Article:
(Note: Readers of Daniel Is Funny, Pfafftown is the town I grew up in. I hope that helps to make the decision behind creating this list make more sense. I didn’t just pick a random small town and decide that that one would be perfect for satirizing a common type of online article.)
Pfafftown, famous for being both the “NYC of the South” and the best place to scream where no one can hear you, has a lot of features that average, non-Pfafficists wouldn’t get. Here are ten things that you understand when you grow up in Evolution’s Pinnacle, USA.
1. That One Tree In C.G. Hill Memorial Park
In the southeast, when a duck has to shit, it goes to C.G. Hill Memorial Park. There is so much feces littering the running path and picnic area, that you’d swear the ducks had finally figured out that they were homeless. At the back of the lake, there is a tree that was struck by lightning, leaving it hollow on the inside. Since North Carolina can’t go through anything substantial without turning it into a Jack Tale, a man hid his cow and calf inside the tree to save them from Union soldiers during the Civil War. Apparently, couples now call it the “Loving Tree,” which makes sense, because, along with the local Subway, it remains one half of the two best dating spots in Pfafftown.
2. Explaining How To Pronounce “Pfafftown”
Words are hard. Have you seen people deal with the latest Hobbit movie? With that, you have five letters and a thousand different ways to insult people who like dragons. Pfafftown has only six letters, since every time you spell it out to people, you say “P-F-A-F-F-Town, like a town.” Even this doesn’t stop their “Pefaff…fafff?” vendetta against vocabulary, so eventually you give up and just say you’re from Winston-Salem.
3. The Intersection Of Seward and Balsom Road
Google Maps makes it look like this turn is relatively close to a 90 degree angle, but anyone who’s actually used it knows that taking it will stop momentum completely, and that it can’t be finished in less than 30 minutes.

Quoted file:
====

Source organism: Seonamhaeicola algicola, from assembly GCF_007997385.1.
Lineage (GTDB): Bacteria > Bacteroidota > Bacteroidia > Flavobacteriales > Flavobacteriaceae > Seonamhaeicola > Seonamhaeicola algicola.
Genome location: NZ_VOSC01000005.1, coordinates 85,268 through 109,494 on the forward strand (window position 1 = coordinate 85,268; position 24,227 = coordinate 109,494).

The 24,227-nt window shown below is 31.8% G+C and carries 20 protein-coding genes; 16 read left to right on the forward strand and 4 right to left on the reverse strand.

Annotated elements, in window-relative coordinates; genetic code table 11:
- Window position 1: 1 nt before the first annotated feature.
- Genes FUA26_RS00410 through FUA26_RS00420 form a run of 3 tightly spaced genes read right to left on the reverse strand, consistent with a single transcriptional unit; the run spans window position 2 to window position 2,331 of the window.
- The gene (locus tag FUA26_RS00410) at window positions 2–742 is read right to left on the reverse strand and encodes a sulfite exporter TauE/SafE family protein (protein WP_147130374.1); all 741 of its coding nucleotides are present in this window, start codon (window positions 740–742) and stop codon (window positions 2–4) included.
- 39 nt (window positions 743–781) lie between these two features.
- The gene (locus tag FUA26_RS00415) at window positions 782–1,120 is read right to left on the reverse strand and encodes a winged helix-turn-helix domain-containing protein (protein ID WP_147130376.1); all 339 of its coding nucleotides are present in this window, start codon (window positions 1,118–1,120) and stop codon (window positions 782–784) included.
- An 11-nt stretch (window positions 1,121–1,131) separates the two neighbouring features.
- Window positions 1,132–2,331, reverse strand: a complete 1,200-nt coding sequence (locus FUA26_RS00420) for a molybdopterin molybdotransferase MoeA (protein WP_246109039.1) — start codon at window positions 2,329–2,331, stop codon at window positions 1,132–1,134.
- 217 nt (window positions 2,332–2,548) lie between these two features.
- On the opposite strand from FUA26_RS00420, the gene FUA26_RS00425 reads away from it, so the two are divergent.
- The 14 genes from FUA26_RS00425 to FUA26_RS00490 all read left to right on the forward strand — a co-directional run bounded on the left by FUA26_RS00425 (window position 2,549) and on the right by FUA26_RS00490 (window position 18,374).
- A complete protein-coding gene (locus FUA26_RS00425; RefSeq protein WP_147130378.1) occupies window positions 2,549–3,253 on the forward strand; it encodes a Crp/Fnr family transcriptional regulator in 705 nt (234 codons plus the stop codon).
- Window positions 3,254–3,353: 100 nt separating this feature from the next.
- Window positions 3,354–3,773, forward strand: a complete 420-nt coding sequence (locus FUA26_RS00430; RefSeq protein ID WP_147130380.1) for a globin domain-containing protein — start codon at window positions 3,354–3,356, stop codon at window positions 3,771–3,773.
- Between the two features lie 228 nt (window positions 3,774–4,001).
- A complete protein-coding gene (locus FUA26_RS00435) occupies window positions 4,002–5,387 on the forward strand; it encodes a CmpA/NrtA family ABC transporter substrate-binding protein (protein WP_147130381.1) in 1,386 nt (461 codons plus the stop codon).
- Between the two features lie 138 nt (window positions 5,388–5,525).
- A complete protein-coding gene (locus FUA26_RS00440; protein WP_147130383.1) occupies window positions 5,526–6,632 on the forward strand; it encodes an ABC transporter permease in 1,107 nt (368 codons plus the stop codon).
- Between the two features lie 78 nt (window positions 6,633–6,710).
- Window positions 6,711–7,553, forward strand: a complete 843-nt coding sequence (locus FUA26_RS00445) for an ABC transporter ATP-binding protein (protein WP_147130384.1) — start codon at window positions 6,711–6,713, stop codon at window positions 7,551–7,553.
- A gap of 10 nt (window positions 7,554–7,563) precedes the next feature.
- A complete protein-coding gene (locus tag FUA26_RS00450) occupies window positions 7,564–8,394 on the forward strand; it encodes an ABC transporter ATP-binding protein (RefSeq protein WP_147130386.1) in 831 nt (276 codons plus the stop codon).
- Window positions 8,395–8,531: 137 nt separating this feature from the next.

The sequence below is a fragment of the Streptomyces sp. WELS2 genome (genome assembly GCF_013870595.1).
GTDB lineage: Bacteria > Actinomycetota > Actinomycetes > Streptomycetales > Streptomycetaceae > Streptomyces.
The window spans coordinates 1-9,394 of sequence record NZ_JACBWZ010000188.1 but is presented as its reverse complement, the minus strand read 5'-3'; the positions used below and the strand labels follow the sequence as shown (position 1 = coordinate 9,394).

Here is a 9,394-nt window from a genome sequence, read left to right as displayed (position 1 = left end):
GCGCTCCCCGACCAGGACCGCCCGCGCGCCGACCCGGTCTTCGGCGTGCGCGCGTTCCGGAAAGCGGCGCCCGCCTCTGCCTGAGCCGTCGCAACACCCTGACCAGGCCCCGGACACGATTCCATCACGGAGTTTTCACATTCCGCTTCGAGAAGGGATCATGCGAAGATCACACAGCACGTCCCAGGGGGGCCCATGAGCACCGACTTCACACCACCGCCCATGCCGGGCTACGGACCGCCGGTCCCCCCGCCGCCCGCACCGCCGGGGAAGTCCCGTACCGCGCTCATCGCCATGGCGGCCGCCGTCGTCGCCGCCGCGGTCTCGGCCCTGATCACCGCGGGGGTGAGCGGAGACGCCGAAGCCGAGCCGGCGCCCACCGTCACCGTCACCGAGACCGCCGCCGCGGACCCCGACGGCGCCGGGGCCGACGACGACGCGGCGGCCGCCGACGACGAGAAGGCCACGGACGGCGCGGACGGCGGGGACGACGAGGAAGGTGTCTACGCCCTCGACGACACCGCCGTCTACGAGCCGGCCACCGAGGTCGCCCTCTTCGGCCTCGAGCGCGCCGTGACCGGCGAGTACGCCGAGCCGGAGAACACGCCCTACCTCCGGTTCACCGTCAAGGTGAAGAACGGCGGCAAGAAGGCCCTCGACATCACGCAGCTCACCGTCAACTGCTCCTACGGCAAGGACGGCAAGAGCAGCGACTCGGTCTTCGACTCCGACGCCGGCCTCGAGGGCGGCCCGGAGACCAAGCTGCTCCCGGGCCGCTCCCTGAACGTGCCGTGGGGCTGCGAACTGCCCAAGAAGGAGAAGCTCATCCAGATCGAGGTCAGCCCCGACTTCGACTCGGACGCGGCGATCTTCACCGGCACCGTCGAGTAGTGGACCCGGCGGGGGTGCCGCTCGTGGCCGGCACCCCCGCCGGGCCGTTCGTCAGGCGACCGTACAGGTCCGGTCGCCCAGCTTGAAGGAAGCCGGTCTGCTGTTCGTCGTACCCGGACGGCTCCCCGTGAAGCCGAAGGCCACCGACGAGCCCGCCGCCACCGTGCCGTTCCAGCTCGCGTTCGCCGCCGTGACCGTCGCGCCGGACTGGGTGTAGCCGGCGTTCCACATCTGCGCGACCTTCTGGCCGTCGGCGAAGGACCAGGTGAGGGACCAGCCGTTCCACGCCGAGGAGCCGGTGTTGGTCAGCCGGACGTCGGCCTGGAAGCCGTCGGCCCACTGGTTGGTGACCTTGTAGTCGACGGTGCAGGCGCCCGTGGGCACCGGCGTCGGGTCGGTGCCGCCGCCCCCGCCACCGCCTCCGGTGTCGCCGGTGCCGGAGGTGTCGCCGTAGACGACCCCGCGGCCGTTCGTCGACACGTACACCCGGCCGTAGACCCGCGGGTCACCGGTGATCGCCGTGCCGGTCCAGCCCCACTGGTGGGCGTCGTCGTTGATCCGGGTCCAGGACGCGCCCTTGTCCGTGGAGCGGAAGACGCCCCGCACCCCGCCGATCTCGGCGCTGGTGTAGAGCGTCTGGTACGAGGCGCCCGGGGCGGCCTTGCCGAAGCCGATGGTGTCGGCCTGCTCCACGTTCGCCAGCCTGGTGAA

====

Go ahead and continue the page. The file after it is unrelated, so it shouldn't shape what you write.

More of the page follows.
4. The Store On Reynolda Road That Constantly Changes Its Businesses
Just before you drive to the town of King and Old Richmond Elementary School, on the left there sits a building that has had about one hundred different owners in the past ten years. Will it be a store for animal feed? Will it be a flower shop? Will you be able to buy only a little gravel there, or all the gravel there? Every time you return home for Christmas, one of these questions is answered with a yes, while the others remain a “Soon….”
5. Being Annexed
I switched from North Forsyth High School to Ronald Reagan High School between my sophomore and junior years, because of a mix of the allure of a new school opening, and annexation. Jealous of Pfafftown’s wealth and popularity, North Carolina has cut into it, and changed its boundaries multiple times. Many were forced to change schools and leave the people they grew up with behind, in order to fill up a new building that had a 2007 graduating class of almost eight people. Jokes on the school system though, because when I switched schools, I wasn’t leaving any friends behind.
6. The Reagan High School Mural That Looked Nothing Like The School Itself